Saturday, December 29, 2012

Bowl Game Line Predictions

The power rankings I create for this site are calibrated to a single purpose: to predict, as closely as possible, point spreads for future matchups.  I am trying to understand what (and how) the betting market thinks.  If my rankings worked perfectly, you would take the difference of the opposing teams' GPF (Generic Points Favored), add a home field adjustment, and the resulting number would equal the point spread.

Of course, my rankings do not work perfectly, and the predicted point spreads based on my rankings tend to miss, on average, by about 2.5 points (for college football). In a previous post, I compared my ranking's accuracy to the rankings provided by the Sporting News Linemakers section (the only other publicly available rankings system I'm aware of that has the same purpose as mine).  For the week I chose, I found that the predictive accuracy of the two ranking systems was about the same (my rankings had a mean prediction error of 2.1 points, compared to Linemakers' error of 2.2 points).

Thursday, December 27, 2012

Expected Points and Relative Team Strength

This is a continuation of a series of posts on in-game cover probability.  The purpose of this post is to show how relative team strength (as reflected in the point spread) can be factored into the concept of Expected Points.

In my kickoff post on the topic, I laid out two enhancements to the Advanced NFL Stats Win Probability Model that would be needed in order to develop a proper cover probability model:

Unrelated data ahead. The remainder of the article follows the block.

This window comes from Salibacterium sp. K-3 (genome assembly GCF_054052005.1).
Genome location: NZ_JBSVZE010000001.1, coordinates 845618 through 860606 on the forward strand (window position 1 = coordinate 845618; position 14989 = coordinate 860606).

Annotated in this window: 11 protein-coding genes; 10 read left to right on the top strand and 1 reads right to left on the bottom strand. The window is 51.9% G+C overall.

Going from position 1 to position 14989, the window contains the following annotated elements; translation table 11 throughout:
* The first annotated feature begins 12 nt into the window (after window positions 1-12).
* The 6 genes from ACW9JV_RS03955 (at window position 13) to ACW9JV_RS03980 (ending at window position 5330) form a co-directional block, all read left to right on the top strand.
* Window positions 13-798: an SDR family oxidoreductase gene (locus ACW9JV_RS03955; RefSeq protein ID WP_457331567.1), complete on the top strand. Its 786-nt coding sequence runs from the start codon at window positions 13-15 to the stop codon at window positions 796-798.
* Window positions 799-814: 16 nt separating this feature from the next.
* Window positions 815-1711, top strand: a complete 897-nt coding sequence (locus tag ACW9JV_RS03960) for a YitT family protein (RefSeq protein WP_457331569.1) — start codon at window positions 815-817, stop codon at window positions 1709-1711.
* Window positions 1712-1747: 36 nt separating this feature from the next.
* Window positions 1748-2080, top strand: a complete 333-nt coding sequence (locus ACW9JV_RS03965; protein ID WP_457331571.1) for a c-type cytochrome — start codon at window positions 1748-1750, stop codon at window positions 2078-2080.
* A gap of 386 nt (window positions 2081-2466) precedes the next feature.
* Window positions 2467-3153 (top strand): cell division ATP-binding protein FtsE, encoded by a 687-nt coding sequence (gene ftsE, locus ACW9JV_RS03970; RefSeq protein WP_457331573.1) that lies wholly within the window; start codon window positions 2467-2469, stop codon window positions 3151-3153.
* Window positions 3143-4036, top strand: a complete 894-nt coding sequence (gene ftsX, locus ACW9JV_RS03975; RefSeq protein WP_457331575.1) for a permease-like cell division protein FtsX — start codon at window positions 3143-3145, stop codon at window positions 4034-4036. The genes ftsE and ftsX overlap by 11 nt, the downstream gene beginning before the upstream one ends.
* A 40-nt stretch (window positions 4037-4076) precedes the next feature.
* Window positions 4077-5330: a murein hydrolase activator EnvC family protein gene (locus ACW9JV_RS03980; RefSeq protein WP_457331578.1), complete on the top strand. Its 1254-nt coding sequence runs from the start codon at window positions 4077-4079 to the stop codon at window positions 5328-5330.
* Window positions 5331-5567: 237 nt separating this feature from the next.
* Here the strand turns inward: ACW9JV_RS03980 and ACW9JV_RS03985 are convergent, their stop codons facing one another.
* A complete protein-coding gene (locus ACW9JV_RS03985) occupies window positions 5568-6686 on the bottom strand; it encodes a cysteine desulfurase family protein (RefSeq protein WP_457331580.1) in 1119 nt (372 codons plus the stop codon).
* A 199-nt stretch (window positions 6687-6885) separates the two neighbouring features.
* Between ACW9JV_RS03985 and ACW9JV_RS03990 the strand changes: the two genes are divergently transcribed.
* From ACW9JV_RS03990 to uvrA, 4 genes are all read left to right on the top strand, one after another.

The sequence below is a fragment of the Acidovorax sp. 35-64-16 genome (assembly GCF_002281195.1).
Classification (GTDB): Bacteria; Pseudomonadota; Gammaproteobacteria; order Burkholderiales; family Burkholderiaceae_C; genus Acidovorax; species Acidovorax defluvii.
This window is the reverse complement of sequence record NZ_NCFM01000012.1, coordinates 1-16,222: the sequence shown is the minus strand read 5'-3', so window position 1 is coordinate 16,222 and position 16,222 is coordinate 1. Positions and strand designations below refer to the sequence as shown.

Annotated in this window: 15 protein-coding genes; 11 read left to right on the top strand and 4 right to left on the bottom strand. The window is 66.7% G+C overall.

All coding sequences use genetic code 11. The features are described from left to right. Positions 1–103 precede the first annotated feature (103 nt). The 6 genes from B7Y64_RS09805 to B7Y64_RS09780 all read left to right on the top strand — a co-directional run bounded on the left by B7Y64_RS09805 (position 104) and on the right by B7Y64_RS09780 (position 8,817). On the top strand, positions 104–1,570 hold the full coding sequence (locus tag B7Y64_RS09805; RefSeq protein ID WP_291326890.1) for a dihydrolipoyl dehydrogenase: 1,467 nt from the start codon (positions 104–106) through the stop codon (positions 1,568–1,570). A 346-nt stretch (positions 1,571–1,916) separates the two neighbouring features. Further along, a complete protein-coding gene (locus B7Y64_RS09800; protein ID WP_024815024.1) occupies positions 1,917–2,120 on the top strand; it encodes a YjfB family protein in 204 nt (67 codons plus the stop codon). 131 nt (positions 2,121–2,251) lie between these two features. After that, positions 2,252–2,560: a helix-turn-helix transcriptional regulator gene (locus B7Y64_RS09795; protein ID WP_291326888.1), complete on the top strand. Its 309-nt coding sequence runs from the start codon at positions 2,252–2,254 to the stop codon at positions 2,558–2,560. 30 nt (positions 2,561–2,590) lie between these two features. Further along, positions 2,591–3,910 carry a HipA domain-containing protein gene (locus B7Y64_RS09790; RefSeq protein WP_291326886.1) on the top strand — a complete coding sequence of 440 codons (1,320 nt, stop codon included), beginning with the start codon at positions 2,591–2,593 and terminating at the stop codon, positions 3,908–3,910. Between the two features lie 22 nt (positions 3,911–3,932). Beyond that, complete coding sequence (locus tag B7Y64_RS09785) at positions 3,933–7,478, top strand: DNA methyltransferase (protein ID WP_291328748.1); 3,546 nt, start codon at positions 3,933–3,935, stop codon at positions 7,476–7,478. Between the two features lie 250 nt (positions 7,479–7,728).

1. Probability estimates that factor in the a priori relative team strength implied by the point spread.
2. Estimates of scoring margin distribution, not just a binary win/loss probability

I have not made much progress on either front at this point, largely due to the difficulties in just recreating Brian Burke's original work on Win Probability.  The problem is the sparseness of the data.  There just aren't enough actual game situations that feature, for example, a team down by 4, with 3rd and 2 at their 36 yard line and 2:30 to go in the 3rd quarter.  So, some careful interpolation is needed. Adding in the point spread as an additional independent variable only makes the data that much sparser and requires even more care when interpolating.  Adding margin distributions on top of that gives me LOST-style nosebleeds if I think about it too much.

Turnover Index - Final 2012 Results

Here are the final results for the Turnover Index for the 2012 season.  In my original post on the topic, I excluded week 17 games from the analysis, so there are no more betting opportunities this season.

Week 16 Results

Things ended on a low note, with the week 16 picks going 1-3 against the spread.

Turnover Index through Week 16 (Against the Spread): 18-16-1

That's 52.9% against the spread.  Assuming the standard sportsbook bet (lay $110 for a chance at a $100 profit), you would have realized a whopping 1% return on investment.  That's below the long term performance of 59% against the spread observed from seasons 1998-2011, but at least it's positive.